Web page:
Chinese bitcoin exchanges halt withdrawals after central bank talk
Huobi and OKCoin announced last Thursday that it is completely stopping bitcoin and litecoin withdrawals for one month, effective immediately. In a post, the two Chinese digital currency exchanges said halting the withdrawal feature was part of the decision to improve their anti-money laundering capabilities and prevent “illegal transactions.”
OKCoin said only its OKCoin.cn portal is affected by the suspension.
During the one-month period, OKCoin and Huobi would go through an “upgrade” to fight “money laundering, exchange, pyramid schemes and other illegal activities.” BTC China also announced that it is subjecting all bitcoin withdrawals to a 72-hour review as it upgrades its internal systems.
The announcement is the latest in the string of changes that the so-called China’s “Big 3” bitcoin exchanges have implemented since catching the ire of the People’s Bank of China (PBoC) early this year.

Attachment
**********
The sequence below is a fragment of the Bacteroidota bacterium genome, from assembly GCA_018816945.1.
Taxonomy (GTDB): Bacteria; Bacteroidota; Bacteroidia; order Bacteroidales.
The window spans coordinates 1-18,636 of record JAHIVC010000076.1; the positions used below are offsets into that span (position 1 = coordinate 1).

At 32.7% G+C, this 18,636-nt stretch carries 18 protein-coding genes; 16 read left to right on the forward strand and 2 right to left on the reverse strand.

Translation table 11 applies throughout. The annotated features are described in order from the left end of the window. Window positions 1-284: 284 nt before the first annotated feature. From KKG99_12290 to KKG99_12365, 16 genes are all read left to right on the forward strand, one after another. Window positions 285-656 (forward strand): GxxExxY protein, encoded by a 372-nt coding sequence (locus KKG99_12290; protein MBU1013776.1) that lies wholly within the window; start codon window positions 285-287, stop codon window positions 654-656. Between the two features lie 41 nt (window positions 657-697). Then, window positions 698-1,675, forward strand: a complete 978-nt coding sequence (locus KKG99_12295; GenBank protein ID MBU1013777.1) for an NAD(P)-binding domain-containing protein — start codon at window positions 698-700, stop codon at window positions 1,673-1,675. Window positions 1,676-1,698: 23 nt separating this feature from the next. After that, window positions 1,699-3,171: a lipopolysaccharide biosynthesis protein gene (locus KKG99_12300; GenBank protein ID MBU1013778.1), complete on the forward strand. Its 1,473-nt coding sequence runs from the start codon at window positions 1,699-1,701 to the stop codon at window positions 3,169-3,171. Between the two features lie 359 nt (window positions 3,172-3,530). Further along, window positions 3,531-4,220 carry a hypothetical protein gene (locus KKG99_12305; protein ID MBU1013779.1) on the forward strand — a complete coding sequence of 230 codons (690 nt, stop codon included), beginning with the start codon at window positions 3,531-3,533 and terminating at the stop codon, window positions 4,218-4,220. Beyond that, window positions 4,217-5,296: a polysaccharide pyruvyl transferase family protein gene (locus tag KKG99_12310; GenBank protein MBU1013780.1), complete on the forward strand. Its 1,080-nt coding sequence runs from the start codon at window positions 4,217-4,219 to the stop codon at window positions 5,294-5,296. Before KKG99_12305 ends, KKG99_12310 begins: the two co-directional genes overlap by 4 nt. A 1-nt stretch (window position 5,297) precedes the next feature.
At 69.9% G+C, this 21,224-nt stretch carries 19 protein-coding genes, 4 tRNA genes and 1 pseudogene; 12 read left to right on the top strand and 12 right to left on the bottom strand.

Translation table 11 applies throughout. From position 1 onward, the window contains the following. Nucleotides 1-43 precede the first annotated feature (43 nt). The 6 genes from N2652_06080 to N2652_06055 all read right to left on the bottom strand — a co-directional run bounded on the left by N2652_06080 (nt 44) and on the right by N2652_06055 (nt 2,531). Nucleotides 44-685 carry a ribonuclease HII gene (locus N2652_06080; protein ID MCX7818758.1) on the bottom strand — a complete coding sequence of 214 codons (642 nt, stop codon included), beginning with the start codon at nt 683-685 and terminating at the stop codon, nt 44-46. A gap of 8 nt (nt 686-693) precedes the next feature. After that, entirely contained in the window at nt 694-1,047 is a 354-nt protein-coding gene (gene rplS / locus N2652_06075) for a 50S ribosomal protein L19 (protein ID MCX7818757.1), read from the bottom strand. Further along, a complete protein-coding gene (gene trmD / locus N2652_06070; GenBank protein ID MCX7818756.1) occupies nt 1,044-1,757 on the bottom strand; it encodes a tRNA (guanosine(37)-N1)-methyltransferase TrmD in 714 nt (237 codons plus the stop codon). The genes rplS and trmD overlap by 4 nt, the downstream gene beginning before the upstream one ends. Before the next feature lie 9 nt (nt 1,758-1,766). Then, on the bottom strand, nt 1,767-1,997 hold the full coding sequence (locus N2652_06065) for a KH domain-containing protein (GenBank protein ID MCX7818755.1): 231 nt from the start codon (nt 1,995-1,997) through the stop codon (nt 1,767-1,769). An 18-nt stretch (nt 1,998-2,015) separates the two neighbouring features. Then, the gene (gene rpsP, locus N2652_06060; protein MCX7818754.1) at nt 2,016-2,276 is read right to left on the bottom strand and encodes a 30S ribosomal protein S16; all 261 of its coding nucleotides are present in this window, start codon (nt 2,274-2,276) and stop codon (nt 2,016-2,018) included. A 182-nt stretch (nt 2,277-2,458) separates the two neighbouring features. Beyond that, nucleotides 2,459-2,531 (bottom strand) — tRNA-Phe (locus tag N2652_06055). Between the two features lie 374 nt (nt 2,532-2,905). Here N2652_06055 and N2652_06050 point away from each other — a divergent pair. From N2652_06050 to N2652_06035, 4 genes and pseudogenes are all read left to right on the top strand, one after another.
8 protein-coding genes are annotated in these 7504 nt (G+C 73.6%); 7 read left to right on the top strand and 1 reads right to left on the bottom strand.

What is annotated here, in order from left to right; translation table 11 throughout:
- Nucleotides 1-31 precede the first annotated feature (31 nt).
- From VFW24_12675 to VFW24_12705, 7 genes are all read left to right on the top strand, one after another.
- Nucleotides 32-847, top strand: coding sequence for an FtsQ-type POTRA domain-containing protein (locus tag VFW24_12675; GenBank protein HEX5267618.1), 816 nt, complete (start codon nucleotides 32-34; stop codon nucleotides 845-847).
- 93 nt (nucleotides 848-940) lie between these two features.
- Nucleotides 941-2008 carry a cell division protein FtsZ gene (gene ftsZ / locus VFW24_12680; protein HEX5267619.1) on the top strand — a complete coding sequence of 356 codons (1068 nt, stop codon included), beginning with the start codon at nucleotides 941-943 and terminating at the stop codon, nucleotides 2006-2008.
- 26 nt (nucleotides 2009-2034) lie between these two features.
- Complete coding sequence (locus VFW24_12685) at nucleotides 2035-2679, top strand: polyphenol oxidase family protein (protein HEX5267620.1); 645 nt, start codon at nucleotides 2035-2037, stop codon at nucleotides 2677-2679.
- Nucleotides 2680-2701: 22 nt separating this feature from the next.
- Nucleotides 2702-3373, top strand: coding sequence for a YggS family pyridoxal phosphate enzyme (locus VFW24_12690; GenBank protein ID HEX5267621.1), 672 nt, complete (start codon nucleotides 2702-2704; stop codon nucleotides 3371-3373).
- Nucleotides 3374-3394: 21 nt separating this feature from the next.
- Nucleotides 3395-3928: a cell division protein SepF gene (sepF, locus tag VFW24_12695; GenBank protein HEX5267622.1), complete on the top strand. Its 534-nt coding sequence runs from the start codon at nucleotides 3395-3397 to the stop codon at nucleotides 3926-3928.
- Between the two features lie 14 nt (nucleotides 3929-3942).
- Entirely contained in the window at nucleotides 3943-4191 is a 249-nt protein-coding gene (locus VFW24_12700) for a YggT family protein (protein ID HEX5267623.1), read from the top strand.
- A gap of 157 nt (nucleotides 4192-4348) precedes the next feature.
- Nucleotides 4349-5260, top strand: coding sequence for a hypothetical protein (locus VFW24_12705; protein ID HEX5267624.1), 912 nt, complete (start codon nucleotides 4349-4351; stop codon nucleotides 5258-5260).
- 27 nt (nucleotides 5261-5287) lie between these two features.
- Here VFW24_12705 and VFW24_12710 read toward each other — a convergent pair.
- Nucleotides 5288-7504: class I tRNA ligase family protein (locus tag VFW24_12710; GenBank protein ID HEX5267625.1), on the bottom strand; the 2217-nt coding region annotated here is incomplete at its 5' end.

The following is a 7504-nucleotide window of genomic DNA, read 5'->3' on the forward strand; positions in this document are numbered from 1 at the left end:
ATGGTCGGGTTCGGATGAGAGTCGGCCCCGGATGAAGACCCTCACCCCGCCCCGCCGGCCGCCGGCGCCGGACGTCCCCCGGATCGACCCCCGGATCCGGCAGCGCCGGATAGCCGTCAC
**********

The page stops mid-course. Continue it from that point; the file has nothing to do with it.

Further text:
In January, PBoC investigators discovered “irregularities” in the operations of the three companies, including offering a loan feature called margin trade, which the central bank said not only violates the country’s rules but has also caused bitcoin’s recent volatility. BTC China was also found to have been offering loans, which the central bank said is beyond the scope of its business as a bitcoin exchange.
The crackdown prompted Huobi, OKCoin and BTC China to officially begin charging 0.2 percent trading fees per transaction to all of their users, triggering a decline in volume at these three exchanges.
PBoC, meanwhile, began a wider scrutiny of cryptocurrency trading. This week, the central bank called in several Chinese digital currency exchanges for closed door meetings, warning them to enforce anti-money laundering and foreign exchange regulations.
“If the exchanges violated the above requirements, and if the circumstances were serious, the inspection team may ask the relevant departments to close down the exchanges according to law,” the central bank said in a statement.
Current bitcoin price
The price of bitcoin dropped to $969.08 early Friday morning after the Chinese exchanges halted withdrawals.